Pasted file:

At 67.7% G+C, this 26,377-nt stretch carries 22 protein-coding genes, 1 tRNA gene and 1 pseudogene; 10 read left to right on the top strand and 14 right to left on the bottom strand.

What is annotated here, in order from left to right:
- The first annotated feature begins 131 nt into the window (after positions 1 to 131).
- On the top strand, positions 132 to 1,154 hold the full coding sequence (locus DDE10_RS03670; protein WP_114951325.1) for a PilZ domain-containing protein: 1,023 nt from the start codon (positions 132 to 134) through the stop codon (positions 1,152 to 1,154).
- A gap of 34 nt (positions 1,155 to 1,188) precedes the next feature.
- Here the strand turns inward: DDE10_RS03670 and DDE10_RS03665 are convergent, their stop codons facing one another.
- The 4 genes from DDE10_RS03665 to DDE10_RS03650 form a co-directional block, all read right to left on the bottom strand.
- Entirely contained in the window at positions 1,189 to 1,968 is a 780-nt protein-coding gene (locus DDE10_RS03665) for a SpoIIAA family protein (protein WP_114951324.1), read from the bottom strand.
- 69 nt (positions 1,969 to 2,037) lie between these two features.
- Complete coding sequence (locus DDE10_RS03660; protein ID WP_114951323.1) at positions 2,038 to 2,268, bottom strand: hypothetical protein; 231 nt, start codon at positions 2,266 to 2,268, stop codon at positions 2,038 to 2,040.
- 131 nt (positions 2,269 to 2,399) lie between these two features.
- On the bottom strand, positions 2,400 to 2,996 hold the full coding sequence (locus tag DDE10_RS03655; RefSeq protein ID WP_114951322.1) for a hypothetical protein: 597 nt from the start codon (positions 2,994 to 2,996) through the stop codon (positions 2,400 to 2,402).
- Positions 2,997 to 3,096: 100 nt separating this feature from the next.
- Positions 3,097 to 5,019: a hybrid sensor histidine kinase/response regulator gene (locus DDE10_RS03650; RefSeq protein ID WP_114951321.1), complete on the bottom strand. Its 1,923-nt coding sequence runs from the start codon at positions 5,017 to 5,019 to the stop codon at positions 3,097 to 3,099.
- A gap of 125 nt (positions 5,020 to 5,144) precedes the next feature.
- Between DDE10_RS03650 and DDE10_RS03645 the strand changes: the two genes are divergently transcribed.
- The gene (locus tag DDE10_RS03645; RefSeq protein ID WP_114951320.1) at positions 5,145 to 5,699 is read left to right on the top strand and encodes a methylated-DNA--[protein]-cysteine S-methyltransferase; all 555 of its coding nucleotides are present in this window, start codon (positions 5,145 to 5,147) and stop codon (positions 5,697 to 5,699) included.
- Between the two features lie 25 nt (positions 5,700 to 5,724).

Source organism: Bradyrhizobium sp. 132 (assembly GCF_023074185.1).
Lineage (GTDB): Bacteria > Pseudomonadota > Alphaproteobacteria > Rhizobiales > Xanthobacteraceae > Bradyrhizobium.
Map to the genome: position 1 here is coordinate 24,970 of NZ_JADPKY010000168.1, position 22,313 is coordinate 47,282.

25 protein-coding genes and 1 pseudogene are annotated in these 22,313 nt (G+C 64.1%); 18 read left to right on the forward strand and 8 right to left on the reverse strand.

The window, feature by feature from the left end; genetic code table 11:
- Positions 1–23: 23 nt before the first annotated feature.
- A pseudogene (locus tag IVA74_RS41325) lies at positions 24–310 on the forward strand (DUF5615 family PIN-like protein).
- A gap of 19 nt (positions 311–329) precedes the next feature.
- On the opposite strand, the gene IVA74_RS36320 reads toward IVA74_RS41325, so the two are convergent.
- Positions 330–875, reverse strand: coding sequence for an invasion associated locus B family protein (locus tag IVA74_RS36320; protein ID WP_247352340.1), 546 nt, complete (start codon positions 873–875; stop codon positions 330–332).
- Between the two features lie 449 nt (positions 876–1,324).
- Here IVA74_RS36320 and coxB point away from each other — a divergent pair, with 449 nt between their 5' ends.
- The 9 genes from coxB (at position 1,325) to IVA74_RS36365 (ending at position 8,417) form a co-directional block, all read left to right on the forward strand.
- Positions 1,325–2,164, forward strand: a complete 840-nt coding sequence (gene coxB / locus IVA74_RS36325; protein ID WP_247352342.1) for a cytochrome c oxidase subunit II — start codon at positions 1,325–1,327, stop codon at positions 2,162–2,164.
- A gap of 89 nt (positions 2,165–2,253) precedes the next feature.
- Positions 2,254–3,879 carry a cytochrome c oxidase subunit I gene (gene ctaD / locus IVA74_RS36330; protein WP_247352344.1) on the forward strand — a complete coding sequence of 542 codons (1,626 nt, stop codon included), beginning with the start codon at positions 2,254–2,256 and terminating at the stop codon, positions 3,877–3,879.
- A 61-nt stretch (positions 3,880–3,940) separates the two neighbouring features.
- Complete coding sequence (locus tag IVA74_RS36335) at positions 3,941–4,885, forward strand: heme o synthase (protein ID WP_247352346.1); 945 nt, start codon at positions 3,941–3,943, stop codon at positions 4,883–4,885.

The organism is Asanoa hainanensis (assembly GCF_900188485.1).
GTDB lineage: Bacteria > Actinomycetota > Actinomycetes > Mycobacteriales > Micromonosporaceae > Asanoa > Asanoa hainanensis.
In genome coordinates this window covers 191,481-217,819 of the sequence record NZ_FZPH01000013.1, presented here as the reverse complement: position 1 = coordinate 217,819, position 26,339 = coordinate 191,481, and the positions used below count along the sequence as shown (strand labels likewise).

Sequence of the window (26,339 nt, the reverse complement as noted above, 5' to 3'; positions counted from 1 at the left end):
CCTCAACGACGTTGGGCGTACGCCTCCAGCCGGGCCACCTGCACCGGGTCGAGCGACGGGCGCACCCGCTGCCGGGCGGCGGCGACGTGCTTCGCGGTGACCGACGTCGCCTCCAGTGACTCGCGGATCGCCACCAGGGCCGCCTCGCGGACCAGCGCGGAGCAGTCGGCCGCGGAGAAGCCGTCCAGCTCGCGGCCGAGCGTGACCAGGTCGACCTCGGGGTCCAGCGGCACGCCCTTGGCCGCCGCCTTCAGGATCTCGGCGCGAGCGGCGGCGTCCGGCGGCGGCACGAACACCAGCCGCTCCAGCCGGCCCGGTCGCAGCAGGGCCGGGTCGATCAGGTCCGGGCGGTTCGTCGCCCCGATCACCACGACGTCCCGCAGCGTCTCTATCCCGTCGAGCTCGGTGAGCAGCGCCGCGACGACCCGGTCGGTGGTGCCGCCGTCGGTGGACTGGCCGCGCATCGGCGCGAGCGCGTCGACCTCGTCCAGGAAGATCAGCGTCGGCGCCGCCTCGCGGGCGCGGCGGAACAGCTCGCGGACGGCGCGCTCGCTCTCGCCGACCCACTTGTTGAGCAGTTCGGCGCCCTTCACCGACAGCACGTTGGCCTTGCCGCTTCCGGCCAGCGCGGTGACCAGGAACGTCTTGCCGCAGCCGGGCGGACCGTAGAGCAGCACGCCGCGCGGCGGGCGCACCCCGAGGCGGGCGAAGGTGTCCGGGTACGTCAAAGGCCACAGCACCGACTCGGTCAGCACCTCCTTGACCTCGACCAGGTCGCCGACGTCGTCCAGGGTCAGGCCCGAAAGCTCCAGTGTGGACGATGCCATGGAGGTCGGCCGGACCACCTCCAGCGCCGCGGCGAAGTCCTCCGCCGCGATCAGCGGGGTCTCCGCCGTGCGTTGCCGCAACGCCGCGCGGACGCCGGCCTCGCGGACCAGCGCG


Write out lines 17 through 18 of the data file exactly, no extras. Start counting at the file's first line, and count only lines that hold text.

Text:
- The gene (locus tag DDE10_RS03645; RefSeq protein ID WP_114951320.1) at positions 5,145 to 5,699 is read left to right on the top strand and encodes a methylated-DNA--[protein]-cysteine S-methyltransferase; all 555 of its coding nucleotides are present in this window, start codon (positions 5,145 to 5,147) and stop codon (positions 5,697 to 5,699) included.
- Between the two features lie 25 nt (positions 5,700 to 5,724).